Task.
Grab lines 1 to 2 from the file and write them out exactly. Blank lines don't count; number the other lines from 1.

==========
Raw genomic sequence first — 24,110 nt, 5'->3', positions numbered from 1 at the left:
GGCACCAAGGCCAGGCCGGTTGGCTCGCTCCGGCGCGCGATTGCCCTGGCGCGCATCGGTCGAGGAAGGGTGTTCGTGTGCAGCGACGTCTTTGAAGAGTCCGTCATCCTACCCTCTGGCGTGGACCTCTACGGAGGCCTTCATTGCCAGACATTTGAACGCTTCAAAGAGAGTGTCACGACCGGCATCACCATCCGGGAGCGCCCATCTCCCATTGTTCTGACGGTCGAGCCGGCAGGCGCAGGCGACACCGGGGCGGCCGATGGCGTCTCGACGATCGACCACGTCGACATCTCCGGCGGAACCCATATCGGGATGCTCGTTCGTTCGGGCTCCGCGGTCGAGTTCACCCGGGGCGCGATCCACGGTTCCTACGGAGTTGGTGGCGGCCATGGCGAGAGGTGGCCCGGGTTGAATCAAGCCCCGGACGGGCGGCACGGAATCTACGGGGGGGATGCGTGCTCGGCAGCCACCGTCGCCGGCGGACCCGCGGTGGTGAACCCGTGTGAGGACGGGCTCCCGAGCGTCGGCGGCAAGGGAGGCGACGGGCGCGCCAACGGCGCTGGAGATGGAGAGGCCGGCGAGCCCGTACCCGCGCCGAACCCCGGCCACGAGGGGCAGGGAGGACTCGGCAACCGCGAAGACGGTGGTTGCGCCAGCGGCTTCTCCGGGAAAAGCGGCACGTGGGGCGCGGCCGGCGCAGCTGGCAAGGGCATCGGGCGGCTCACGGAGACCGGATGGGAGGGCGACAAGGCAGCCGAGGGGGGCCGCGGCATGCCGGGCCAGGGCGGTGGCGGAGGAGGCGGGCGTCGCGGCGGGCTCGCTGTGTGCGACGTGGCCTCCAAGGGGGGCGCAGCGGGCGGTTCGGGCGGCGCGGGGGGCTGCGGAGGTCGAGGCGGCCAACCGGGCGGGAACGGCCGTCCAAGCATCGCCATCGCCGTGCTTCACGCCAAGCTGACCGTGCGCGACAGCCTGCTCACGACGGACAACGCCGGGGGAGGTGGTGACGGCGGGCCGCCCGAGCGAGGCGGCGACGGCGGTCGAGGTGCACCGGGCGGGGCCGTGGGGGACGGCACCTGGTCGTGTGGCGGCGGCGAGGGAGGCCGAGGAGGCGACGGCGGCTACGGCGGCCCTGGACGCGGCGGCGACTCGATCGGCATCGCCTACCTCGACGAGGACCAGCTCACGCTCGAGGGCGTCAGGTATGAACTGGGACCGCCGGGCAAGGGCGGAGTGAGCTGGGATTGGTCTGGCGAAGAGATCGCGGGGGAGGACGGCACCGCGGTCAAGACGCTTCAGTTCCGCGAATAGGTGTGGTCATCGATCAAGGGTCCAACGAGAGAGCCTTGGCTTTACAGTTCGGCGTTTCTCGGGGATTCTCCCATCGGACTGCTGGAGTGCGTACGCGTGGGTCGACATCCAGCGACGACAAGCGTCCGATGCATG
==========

Raw genomic sequence first — 24,110 nt, 5'->3', positions numbered from 1 at the left:
GGCACCAAGGCCAGGCCGGTTGGCTCGCTCCGGCGCGCGATTGCCCTGGCGCGCATCGGTCGAGGAAGGGTGTTCGTGTGCAGCGACGTCTTTGAAGAGTCCGTCATCCTACCCTCTGGCGTGGACCTCTACGGAGGCCTTCATTGCCAGACATTTGAACGCTTCAAAGAGAGTGTCACGACCGGCATCACCATCCGGGAGCGCCCATCTCCCATTGTTCTGACGGTCGAGCCGGCAGGCGCAGGCGACACCGGGGCGGCCGATGGCGTCTCGACGATCGACCACGTCGACATCTCCGGCGGAACCCATATCGGGATGCTCGTTCGTTCGGGCTCCGCGGTCGAGTTCACCCGGGGCGCGATCCACGGTTCCTACGGAGTTGGTGGCGGCCATGGCGAGAGGTGGCCCGGGTTGAATCAAGCCCCGGACGGGCGGCACGGAATCTACGGGGGGGATGCGTGCTCGGCAGCCACCGTCGCCGGCGGACCCGCGGTGGTGAACCCGTGTGAGGACGGGCTCCCGAGCGTCGGCGGCAAGGGAGGCGACGGGCGCGCCAACGGCGCTGGAGATGGAGAGGCCGGCGAGCCCGTACCCGCGCCGAACCCCGGCCACGAGGGGCAGGGAGGACTCGGCAACCGCGAAGACGGTGGTTGCGCCAGCGGCTTCTCCGGGAAAAGCGGCACGTGGGGCGCGGCCGGCGCAGCTGGCAAGGGCATCGGGCGGCTCACGGAGACCGGATGGGAGGGCGACAAGGCAGCCGAGGGGGGCCGCGGCATGCCGGGCCAGGGCGGTGGCGGAGGAGGCGGGCGTCGCGGCGGGCTCGCTGTGTGCGACGTGGCCTCCAAGGGGGGCGCAGCGGGCGGTTCGGGCGGCGCGGGGGGCTGCGGAGGTCGAGGCGGCCAACCGGGCGGGAACGGCCGTCCAAGCATCGCCATCGCCGTGCTTCACGCCAAGCTGACCGTGCGCGACAGCCTGCTCACGACGGACAACGCCGGGGGAGGTGGTGACGGCGGGCCGCCCGAGCGAGGCGGCGACGGCGGTCGAGGTGCACCGGGCGGGGCCGTGGGGGACGGCACCTGGTCGTGTGGCGGCGGCGAGGGAGGCCGAGGAGGCGACGGCGGCTACGGCGGCCCTGGACGCGGCGGCGACTCGATCGGCATCGCCTACCTCGACGAGGACCAGCTCACGCTCGAGGGCGTCAGGTATGAACTGGGACCGCCGGGCAAGGGCGGAGTGAGCTGGGATTGGTCTGGCGAAGAGATCGCGGGGGAGGACGGCACCGCGGTCAAGACGCTTCAGTTCCGCGAATAGGTGTGGTCATCGATCAAGGGTCCAACGAGAGAGCCTTGGCTTTACAGTTCGGCGTTTCTCGGGGATTCTCCCATCGGACTGCTGGAGTGCGTACGCGTGGGTCGACATCCAGCGACGACAAGCGTCCGATGCATG